INGREDIENTS & RESEARCH

Hawthorn Berry

BACKGROUND

Ingredient Type: Botanical

Also Known As: Crataegus oxyacantha, Hawthorne, Crataegus spp.

Hawthorn is a plant in which the leaves, berries, and flowers are all used in naturopathic medicines.  According to the Natural Medicines physicians reference, the name was derived from a Greek word which means "always been there".  It is suggested in Christianity that the hawthorn thorns formed the crown of thorns placed on Jesus' head.

The medicinal use of the hawthorn can be traced to the first century.  Historically, the berries were the most commonly used part of the plant.  Today, however, extracts from leaves and flowers have become more popular in traditional medicine practices.

  

TRADITIONAL USES

Traditionally, hawthorn was used orally for the treatment of cardiovascular conditions.   

 

WHAT DOES SCIENCE TELL US?

  • In one study, patients with angina taking chronic beta-adrenergic receptor blockers or ACE inhibitors took hawthorn (Crataegus pinnatifada) extract three times a day for four weeks.  These patients experienced a significant improvement in angina and reduced nitroglycerin intake compared to the placebo group (2).
  • Some studies show that taking hawthorn leaf and flower extracts may improve ejection fraction, exercise tolerance, and reduce subjective symptoms in patients with stage II heart failure (3).
  • One clinical trial showed that 1800 mg/day of hawthorn extract (WS 1442, Crataegutt forte, Dr. Willmar Schwabe Pharmaceuticals or HeartCare, Nature's Way) combined with diuretic therapy improved exercise tolerance and reduced subjective symptoms in NYHA stage III heart failure.  In this study, maximum effect was usually seen after 16 weeks of treatment (4).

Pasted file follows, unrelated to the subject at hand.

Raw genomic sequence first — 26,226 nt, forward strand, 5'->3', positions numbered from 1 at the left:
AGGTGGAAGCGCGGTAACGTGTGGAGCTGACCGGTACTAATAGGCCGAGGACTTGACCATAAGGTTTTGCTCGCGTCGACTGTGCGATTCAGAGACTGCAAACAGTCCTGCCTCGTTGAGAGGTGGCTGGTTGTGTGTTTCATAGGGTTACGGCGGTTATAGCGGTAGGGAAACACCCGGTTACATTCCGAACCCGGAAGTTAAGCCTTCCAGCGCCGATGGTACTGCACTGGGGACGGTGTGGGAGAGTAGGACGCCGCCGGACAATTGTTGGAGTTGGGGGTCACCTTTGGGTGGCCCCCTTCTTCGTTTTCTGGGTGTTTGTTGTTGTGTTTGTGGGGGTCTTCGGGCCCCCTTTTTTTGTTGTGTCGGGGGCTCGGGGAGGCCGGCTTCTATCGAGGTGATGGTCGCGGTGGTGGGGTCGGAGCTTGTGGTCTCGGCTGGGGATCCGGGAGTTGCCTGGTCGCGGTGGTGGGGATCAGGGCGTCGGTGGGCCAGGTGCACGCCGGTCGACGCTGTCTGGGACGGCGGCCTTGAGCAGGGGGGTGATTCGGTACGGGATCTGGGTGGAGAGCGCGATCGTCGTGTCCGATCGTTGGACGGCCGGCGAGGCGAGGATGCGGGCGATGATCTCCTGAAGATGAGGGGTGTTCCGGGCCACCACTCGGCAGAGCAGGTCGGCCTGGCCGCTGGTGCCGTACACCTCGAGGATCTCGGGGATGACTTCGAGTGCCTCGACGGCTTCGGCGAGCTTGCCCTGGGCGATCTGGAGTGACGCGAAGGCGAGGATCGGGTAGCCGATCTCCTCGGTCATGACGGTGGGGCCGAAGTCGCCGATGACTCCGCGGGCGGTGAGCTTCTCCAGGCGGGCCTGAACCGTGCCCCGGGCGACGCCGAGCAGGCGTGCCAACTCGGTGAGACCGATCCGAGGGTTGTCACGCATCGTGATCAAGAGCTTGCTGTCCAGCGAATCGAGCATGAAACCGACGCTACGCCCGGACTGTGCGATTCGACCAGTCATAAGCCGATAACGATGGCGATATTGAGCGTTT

SAFETY

In research studies, hawthorn has been used for up to 16 weeks without adverse reaction.  Doses have been studied in ranges from 160-900 mg extract daily in 2-3 divided doses.    Optimal dose ranges are thought to be from 240-480mg for extracts standardized to 18.75% oligomeric procyanidins.  More research needs to be completed to confirm optimal efficacy at these doses.  There are no reported safety concerns when used short-term and within appropriate dose range.

Interactions:

Major

  • Nitrates, Phosphodiesterase-5 inhibitors

Moderate

  • Digoxin, Calcium channel blockers, Beta-Blockers

Theoretical

  • Concurrent use of hawthorn with herbs and supplements that have hypotensive effects may increase the risk of hypotension: Andrographis, Casein peptides, Cat's claw, Q-10, Fish oil, L-arginine, Lycium, Stinging nettle, Theanine, and Others.

Side-Effects:

Human studies including over 4,500 subjects, case reports, and summary reports have noted infrequent, mild and transient adverse effects: abdominal discomfort, gastrointestinal complaints, nausea, agitation, dizziness, headaches, fatigue, dyspnea, skin rash, insomnia, diaphoresis, and tachycardia (1).

 

REFERENCES

  1. Rasmussen, P. Hawthorn--Crataegus monogyna (common hawthorn) or Crataegus laevigata (midland hawthorn; Crataegus oxyacantha); also known as haw, thornapple, maythorn, whitethorn. J Prim.Health Care 2011;3(1):63-64.
  2. Weng WL, Zhang WQ, Liu FZ, and et al. Therapeutic effect of Crataegus pinnatifida on 46 cases of angina pectoris--a double blind study. J Tradit Chin Med 1984;4:293-94
  3. Leuchtgens H. [Crataegus Special Extract WS 1442 in NYHA II heart failure. A placebo controlled randomized double-blind study]. Fortschr Med 1993;111:352-4
  4. Tauchert M. Efficacy and safety of crataegus extract WS 1442 in comparison with placebo in patients with chronic stable New York Heart Association class-III heart failure. Am Heart J 2002;143:910-5

See the National Center for Complementary and Integrative Health entry for hawthorn, the Penn State Hershey Health Information Library entry for hawthorn, the WebMD entry for hawthorn, the Michigan Medicine Health Library entry for hawtorn, or the RXList entry for hawthorn for more information.